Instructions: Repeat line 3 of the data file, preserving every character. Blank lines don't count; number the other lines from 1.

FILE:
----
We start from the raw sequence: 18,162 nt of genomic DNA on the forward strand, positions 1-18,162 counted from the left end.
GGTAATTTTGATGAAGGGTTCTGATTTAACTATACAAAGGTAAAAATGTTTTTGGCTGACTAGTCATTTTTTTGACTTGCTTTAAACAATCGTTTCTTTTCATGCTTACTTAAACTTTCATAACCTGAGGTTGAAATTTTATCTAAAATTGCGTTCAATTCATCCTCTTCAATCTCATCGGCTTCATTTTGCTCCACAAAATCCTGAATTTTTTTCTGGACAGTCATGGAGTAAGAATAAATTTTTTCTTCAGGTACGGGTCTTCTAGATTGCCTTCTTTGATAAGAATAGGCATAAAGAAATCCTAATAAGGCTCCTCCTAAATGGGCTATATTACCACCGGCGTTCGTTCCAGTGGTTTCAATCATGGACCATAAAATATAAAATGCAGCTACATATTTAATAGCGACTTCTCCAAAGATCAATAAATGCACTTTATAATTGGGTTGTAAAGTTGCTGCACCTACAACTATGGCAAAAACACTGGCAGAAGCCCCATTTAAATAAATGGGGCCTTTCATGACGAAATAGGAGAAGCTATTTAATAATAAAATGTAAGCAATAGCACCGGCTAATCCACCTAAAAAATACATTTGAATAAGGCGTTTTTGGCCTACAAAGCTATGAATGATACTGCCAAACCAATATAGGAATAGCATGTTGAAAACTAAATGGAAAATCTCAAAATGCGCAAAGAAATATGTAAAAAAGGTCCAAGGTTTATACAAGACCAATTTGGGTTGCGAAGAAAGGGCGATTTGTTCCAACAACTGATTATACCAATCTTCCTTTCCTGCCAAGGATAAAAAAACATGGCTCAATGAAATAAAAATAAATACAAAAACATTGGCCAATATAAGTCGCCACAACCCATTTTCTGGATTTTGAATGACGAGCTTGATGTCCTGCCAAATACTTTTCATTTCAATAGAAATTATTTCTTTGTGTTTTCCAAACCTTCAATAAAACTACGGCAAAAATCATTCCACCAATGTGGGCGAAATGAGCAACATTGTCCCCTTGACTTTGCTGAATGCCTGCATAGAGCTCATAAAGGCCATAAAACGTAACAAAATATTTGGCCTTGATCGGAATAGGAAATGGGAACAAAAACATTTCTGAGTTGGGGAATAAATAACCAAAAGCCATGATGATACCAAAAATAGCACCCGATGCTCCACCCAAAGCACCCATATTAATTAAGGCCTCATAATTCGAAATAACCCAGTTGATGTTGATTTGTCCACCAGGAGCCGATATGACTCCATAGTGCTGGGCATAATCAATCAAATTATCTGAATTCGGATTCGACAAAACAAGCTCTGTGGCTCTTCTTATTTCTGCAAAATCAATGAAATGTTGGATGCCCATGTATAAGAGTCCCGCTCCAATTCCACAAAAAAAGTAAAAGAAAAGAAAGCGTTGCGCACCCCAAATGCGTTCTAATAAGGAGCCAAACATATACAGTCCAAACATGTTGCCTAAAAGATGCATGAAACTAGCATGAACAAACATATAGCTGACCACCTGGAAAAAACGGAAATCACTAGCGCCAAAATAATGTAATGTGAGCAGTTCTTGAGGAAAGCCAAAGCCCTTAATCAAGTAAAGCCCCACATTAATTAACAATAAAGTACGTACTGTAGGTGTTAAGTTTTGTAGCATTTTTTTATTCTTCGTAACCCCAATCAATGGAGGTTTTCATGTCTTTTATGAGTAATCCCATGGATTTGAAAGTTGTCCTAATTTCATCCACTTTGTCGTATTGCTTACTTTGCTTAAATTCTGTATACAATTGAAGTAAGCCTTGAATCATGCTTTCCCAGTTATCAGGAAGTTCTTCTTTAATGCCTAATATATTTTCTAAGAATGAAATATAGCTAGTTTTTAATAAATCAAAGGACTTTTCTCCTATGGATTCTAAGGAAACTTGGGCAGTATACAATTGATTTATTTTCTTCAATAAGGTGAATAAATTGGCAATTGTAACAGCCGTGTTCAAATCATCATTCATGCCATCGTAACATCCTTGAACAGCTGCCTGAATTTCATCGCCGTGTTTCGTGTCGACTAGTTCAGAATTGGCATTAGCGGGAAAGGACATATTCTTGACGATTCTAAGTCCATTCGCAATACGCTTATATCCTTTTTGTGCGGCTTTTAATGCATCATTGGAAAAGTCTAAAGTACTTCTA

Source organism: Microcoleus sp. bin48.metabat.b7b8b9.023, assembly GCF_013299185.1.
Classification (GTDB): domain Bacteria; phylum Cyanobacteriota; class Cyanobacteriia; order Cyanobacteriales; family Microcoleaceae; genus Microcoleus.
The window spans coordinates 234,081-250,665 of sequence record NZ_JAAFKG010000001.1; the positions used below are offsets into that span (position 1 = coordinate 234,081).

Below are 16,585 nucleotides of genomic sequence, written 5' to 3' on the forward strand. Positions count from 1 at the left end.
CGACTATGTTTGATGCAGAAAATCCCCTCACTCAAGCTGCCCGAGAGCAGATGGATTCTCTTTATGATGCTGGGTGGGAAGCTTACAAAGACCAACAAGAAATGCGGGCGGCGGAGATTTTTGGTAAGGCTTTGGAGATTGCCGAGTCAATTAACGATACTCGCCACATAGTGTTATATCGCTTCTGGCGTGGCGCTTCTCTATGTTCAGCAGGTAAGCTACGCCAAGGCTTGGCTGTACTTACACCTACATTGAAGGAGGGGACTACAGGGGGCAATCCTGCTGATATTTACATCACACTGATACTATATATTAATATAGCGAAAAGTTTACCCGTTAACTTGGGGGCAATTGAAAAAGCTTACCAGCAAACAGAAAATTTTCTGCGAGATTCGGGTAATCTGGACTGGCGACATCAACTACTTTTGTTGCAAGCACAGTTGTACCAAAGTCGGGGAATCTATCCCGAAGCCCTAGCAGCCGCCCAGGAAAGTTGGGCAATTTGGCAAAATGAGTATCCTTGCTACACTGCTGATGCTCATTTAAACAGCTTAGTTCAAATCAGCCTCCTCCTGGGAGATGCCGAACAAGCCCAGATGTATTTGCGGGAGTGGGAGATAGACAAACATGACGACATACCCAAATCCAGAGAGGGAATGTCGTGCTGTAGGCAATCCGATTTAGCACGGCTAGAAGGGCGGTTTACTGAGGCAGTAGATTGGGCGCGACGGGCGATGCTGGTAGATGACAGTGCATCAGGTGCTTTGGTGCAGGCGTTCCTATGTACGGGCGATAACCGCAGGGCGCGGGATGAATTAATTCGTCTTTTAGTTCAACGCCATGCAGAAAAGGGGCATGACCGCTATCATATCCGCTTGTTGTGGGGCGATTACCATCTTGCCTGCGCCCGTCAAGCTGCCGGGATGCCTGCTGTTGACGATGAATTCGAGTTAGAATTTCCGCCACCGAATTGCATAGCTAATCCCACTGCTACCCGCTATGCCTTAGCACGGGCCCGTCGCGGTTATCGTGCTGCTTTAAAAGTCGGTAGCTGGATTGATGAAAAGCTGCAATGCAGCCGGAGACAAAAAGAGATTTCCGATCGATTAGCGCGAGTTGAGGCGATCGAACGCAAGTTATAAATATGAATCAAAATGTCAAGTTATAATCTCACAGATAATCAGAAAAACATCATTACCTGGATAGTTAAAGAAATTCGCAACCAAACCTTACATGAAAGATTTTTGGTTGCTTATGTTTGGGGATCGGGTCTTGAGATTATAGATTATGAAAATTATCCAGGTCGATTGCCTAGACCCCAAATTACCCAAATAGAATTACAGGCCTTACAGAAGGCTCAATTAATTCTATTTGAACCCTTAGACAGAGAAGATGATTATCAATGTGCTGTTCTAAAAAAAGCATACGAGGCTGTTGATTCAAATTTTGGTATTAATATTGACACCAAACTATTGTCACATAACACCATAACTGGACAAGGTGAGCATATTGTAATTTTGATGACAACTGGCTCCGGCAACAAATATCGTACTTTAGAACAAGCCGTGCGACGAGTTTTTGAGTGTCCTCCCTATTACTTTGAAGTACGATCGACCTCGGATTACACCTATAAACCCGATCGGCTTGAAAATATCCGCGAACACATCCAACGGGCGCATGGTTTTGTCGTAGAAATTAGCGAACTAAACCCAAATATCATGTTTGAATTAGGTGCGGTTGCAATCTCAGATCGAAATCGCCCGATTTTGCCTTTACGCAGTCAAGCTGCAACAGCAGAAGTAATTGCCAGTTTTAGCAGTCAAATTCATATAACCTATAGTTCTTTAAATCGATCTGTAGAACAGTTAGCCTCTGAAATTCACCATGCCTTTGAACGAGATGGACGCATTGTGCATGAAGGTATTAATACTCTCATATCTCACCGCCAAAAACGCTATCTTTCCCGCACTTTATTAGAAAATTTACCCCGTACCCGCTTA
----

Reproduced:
Source organism: Microcoleus sp. bin48.metabat.b7b8b9.023, assembly GCF_013299185.1.